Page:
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Information for Aboriginal and Torres Strait Islander communities on coronavirus (COVID-19).

This information has been prepared by the Australian Government Department of Health in response to the outbreak of coronavirus (COVID-19). It aims to provide key information to Aboriginal and Torres Strait Islander households, communities and stakeholders as information changes, or new resources become available. You can share this information with your friends, family and community networks. Visit health.gov.au for more information. 

 

What is COVID-19?

Coronavirus (COVID-19) is a sickness that can spread from person to person. It can be dangerous, especially for our Elders, people who are already unwell or people with a chronic health condition. 

The sickness spreads from person to person when people cough or sneeze. Germs can stay on things people touch. Germs can spread fast. 

When a person who has the virus coughs or sneezes, tiny drops of the virus can spread. It can get into the eyes, nose or mouth of people around them, making them sick. Help stop the spread of the virus by keeping your hands away from your face.

It can also spread to things people who have the virus touch. Like a table, door handle or mobile phone. When other people touch those things, they can catch the virus.
 

What are the symtoms?

For some people, the virus will feel a lot like having a cold or flu. People who have the virus may have a high fever, a cough, a sore throat, and feel tired. 

Some people will get better without treatment. For other people the virus can be very dangerous. Especially for Elders and people in our community who have health problems, like bad heart, lungs, kidneys or diabetes. 

For some people the virus can get worse and become a sickness called pneumonia. It causes damage to the lungs and makes it hard to breathe. This can also stop people’s organs working like they should.

We all need to work together to keep our communities safe and stop the spread of the virus. 
 

Staying healthy and strong with good hygiene

  • Wash your hands with soap for at least 20 seconds after you cough or sneeze, go to the toilet, and before you make any food.
  • Cough or sneeze into your arm or elbow, not your hands.
  • Don’t touch your face.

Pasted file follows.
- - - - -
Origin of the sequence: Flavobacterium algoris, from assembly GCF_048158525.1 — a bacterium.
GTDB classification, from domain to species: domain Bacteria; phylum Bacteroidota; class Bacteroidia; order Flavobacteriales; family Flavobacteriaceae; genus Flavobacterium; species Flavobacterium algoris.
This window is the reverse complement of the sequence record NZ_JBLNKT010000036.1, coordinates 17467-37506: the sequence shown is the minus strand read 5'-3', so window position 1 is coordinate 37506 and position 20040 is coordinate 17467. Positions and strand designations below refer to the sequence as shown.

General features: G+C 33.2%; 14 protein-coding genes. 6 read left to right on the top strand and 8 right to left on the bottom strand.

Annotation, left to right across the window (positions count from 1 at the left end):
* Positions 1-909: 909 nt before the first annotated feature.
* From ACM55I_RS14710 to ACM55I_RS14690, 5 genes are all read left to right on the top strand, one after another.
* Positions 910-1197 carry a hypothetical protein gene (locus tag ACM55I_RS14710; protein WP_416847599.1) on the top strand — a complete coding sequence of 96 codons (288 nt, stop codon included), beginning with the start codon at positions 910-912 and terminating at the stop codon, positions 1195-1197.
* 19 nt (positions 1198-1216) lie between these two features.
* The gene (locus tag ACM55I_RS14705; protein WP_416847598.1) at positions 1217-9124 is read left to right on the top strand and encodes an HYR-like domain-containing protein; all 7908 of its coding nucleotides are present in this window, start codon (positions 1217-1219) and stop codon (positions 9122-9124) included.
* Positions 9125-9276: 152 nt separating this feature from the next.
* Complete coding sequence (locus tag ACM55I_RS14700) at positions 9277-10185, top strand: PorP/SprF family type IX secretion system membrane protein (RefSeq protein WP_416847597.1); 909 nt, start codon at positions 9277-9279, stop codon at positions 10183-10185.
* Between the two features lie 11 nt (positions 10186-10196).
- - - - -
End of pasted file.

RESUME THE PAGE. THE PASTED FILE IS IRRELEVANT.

• Put your tissues in the bin after you use them and wash your hands after.
  • Clean surfaces often, such as doors, kitchen and bathroom
  • Don’t hug or shake hands with people.
  • If you are sick with a fever, cough or sore throat and feel tired or are having trouble breathing, keep way from people and family in the community and seek medical help.
 

Protecting our communities and Elders

  • Don’t travel to places in your community, or other communities, unless you have to. 
  • Stay at home and away from other people as much as you can. If you are around people, try to stay two meters away from them. That’s two big steps.
 

Staying connected

It’s important we stay connected with family, friends and community.
  • Call people for a yarn on the phone. 
  • Talk to the community and check if they are OK.
  • Talk about the virus and how to stop the spread. 
  • Connect to family and friends on social media.
  • Visit health.gov.au for the latest national medical advice.
  • Call your local Aboriginal Medical Service, or someone you trust in the community if you feel unwell.
  • Call the 24-hour National COVID-19 Hotline on 1800 020 080.
  • Visit niaa.gov.au for information about community closures. 
  • Information about all support available from the Australia Government in response to COVID-19 is available at australia.gov.au.

 

Pilbara Aboriginal Cultures

 

There are more than 31 Aboriginal cultural groups in the Pilbara. Most groups are referred to as language groups. Each culture has a traditional location where their people practised a hunter-gatherer and fire-stick farming lifestyle. A cyclical movement through the cultural group's land was determined by the availability of seasonal foods and water.

 

The cultures are highly spiritual with links to specific land features and locations. Custodianship obligations, care for specific land areas and the initiation of boys into tribal Law forms much of the cultural and spiritual activities.

 

Today Pilbara Indigenous culture still follows traditional Law patterns, processes and custodian duties. The beliefs that Dreamtime beings, who created the land features, control the water and provide food supplies, are still in existence in the land features, is still strongly felt throughout the Pilbara.

 

However, movement off traditional land due to European settlement, and changes in the land due to the impact of pastoral, mining and settlements, has changed the way traditional Law is practised. This process of change is still underway as Aboriginal people search for a balance between their custodian role and their involvement in wider Australian society.

 

Read More Here.